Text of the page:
The original, 12-verse poem is virtually never heard. Ordinarily, a six-verse (or less) version is sung. The poem was first published in 1844; these lyrics came from an 1854 edition of the book by Ms. Child. It has been freely adapted into a Christmas song, Over the River and Through the Woods – Grandmother. (https://www.hymnsandcarolsofchristmas.com)

New this week on Grounded in the Middle podcast

If you’re on the go this week, you can tune into this week’s latest episode on Grounded in the Middle podcast. On today’s episode I am joined with author, Rose Ann Forte. We’re chatting about her new book, The Plans He Has For Me. I hope you’ll tune in to learn a little bit about a difficult time in her life and how it propelled her into the life she life she lives today.

Unapologetically You: Embracing Authenticity and Showing Up in the World- Navigating Societal Pressures and Expectations Part 2 Grounded in the Middle.

This week's topic on the podcast: "Navigating External Expectations and Societal Pressures." Even as adults we are subjected to societal pressures to conform to what society tells us we should be and if we mold ourselves by what the world is putting out there, we're subjecting ourselves to losing ourselves and becoming less of who the world needs us to be-our own unique self. Show Notes: Ralph Waldo Emerson-To be yourself in a world that is constantly trying to make you something else is the greatest accomplishment. Maggie Smith | Award-winning poet, author, essayist, and freelance editor (maggiesmithpoet.com) Gratitude Grams – Rachel DesRochers FARMHOUSE STORYTELLER JOURNAL – Where we meet in the middle. Let's Collaborate! Email me @ danielle@farmhousestoryteller.com Let's Hang on Social @farmhousestoryteller — Support this podcast: https://podcasters.spotify.com/pod/show/danielle-foulk/support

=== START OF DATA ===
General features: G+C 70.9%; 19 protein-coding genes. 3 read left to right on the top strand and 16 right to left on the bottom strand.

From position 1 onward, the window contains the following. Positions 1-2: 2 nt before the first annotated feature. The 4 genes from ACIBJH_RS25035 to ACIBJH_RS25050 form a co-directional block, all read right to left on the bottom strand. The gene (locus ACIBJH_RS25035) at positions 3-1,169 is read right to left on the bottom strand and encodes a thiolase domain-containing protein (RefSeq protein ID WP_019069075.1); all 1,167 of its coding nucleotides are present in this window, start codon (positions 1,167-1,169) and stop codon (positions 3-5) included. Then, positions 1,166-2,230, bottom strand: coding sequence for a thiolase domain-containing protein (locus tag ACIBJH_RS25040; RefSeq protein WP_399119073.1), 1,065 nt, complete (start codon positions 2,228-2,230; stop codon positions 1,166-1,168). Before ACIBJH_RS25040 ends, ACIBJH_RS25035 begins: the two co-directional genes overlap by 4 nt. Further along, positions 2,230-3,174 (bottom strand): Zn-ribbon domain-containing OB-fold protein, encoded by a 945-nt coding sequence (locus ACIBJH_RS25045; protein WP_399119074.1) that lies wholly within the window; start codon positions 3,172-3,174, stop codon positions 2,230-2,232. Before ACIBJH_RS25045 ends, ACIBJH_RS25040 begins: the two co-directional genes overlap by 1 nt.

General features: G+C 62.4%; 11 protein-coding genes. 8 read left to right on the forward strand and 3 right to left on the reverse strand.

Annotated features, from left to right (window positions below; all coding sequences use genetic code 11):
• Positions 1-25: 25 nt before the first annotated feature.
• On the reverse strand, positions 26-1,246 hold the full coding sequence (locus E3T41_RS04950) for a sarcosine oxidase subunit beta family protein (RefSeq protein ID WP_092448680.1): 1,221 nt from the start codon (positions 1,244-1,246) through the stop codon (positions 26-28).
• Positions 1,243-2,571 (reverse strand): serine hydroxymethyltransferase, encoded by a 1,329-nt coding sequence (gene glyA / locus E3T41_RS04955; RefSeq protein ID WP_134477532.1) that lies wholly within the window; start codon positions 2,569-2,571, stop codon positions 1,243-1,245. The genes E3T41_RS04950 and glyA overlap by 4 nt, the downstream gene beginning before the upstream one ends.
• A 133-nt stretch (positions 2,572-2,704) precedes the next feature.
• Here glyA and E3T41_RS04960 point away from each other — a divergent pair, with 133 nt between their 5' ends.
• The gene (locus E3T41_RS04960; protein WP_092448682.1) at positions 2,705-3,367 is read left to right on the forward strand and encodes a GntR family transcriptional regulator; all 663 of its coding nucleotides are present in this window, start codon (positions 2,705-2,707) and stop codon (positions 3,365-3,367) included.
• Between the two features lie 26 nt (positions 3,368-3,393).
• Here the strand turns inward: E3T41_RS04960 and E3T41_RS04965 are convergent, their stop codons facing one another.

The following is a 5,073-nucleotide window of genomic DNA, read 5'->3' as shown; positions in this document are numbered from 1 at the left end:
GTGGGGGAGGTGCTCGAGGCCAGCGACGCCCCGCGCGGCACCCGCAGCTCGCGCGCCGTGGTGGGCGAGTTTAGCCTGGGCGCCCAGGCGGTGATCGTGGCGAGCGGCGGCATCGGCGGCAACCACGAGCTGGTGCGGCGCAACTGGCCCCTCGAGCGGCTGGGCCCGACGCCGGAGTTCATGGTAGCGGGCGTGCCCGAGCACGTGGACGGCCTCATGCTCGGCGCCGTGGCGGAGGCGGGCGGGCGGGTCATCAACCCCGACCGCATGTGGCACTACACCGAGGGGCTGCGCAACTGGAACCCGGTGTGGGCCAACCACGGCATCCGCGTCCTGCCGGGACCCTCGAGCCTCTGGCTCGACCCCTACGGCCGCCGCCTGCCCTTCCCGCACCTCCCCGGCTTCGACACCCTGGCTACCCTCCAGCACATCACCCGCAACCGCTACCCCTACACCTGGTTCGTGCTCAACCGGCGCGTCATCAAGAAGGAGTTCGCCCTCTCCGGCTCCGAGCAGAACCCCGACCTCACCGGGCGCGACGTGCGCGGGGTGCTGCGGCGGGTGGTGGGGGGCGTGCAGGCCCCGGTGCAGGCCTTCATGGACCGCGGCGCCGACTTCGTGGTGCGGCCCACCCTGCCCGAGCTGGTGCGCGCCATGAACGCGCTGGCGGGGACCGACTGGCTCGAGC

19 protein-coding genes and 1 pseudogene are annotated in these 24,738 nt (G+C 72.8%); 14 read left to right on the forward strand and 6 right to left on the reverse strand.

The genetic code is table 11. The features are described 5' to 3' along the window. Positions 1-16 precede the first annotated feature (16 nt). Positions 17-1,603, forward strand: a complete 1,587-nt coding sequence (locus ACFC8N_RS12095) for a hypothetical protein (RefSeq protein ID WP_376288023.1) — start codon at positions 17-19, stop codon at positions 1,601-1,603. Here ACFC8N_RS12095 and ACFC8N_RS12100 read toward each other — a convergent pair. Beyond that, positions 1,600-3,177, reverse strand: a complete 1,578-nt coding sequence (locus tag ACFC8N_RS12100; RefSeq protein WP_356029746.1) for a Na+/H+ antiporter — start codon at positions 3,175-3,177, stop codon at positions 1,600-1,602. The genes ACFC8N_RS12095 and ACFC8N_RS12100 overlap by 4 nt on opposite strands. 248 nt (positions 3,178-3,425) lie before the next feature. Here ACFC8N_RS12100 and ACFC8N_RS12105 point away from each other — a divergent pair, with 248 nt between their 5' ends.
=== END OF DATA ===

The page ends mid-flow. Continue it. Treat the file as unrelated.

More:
Farmhouse Storyteller Playlist

If you’d like to tune in to what I’m listening to out here in the middle, you can join me on Spotify where I have a playlist titled, Farmhouse Storyteller. You can easily find the station by directly clicking play to the right or searching for Farmhouse Storyteller on the Spotify app.

Recent publications

Link2Us Magazine published their Fall ’22 issue and it includes an article I wrote titled, Reawakening Traditions at the Homestead. While my article will give you a peek into our holiday traditions, you will also learn of the traditions that came before us! You can request a digital copy here or you can pick up a copy at your local Barnes and Nobles, Kroger, Books a Million, Fred Meyers stores, Albertsons, Hyvee, Kmart, and Amazon.

In addition, you can also read another article I wrote, Restoration in the Farmhouse, about how we found our way out here to the country on Make Me Available which is a website out of London, England. You can click here to read.

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One Comment Add yours

  1. John Foulk says:

    Happy Thanksgiving to you all as well.